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Mary Mastroeni

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The Danger of Lead-Based Paint

October 14, 2015 3:52 am

Though the federal government banned residential use of lead-based paint in 1978, it remains on the walls of about 40 percent of the housing stock today. For children, older homes are considered to be the most hazardous source of lead, and exposure can result in lead poisoning, a serious health concern.

"Awareness is the key to eradicating lead poisoning," says Angie Hicks, founder of Angie’s List. "The more homeowners know, the more likely they are to demand and be willing to pay what it takes to remodel and repair without endangering their children."

Any project that disturbs old paint – such as prep work for re-painting, remodeling or window installation – can create dust and debris that a child may inhale or ingest. Since 2010, the U.S. Environmental Protection Agency (EPA) has required contractors whose work disturbs lead paint to be trained and certified in proper safety techniques.

"Of course do-it-yourself projects present the same dangers, so handy homeowners should be following best practices, too," Hicks adds. "This isn't rocket science. It's smart, common sense actions that anyone can do – and all of us who deal with older homes should want to do."

To learn more about residential lead, visit EPA.gov.

Source: Angie’s List

Published with permission from RISMedia.


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Report: College Expenses Eclipse Retirement

October 13, 2015 3:52 am

Financial obligations in the present may put off retirement in the future. According to a recent report by the LIMRA Secure Retirement Institute, nearly one-third of Americans would be willing to reduce the amount they are saving for retirement, or even defer it, to help their children or grandchildren pay for college educations.

“Long ago, attending college morphed from a privilege into a necessity for so many,” says report author Michael Ericson, a LIMRA analyst. “With the average student loan approaching $30,000, people have been forced to shuffle around their financial priorities and obligations.

“In addition to eroding retirement confidence, these loans are causing Americans to reduce their discretionary spending,” Ericson adds.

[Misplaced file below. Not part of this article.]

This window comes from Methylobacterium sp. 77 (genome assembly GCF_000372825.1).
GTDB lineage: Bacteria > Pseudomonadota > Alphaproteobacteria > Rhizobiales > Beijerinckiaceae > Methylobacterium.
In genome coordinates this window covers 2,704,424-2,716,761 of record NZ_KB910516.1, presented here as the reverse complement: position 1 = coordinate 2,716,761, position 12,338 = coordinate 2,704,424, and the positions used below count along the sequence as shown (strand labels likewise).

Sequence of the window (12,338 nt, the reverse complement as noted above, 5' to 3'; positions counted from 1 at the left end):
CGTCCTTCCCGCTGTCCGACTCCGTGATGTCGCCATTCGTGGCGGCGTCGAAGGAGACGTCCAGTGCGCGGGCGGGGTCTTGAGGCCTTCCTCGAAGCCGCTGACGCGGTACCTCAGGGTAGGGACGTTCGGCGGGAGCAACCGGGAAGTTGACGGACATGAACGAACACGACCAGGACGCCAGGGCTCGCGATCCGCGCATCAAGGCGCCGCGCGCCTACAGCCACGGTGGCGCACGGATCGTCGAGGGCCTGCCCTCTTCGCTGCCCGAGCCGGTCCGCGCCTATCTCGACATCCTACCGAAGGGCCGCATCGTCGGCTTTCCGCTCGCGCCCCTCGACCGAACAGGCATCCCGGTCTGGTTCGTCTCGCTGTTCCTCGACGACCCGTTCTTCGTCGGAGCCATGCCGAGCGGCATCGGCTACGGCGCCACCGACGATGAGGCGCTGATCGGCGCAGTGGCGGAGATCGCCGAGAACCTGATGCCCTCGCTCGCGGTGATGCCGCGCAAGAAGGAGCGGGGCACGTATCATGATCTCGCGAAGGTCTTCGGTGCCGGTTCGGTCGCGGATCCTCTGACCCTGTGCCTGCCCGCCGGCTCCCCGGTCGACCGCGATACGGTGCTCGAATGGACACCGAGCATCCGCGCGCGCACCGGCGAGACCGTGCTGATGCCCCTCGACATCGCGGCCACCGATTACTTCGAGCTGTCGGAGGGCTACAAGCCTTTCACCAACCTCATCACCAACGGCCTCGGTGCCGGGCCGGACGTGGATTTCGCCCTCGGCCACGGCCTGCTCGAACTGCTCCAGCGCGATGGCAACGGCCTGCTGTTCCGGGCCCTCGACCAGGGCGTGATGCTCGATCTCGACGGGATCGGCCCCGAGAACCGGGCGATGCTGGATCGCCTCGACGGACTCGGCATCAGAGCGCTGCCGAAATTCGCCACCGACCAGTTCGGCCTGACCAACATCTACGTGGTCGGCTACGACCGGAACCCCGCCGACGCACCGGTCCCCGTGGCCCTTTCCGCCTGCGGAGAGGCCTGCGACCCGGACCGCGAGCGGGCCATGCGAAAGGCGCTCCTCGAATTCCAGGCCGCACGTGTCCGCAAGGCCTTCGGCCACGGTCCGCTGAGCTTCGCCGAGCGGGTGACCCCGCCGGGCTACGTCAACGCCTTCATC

But the report also confirmed what previous research has found: those saving for retirement are also more likely to save for other purposes, as well.

“Those saving in their 401(k)s are also putting money aside for college tuition. They’re doing what they can to prepare for both,” says Ericson.

Source: LIMRA

Published with permission from RISMedia.


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Sunny Days: Controlling Natural Light at Home

October 13, 2015 3:52 am

(Family Features) No matter the level of natural light in your home, controlling the light is important, especially if limited privacy or damaging rays are concerning. Several blocking techniques can correct these matters, say the experts at ODL, Inc., a leading manufacturer of door and window products. Those techniques are:

Trapping light with textiles – If you’ve always considered curtains an attractive but non-functional addition to your home, think again. Choosing the proper weight and texture for your window treatments can significantly alter the lighting when curtains are drawn. For example, combining heavier drapes and sheer panels is a stylish approach that lets you filter without fully eliminating light. When placed on a double rod, the drapes can pull closed for more complete blockage.

Seeking solutions for unique situations – For glass inserts on doors, traditional coverings such as curtains or blinds are impractical; the sway of fabric or banging of blinds grows tiresome quickly. An alternative is an energy-efficient solution that lets you easily adjust and change the height and tilt of the slats as needed to control the amount of light and privacy you want.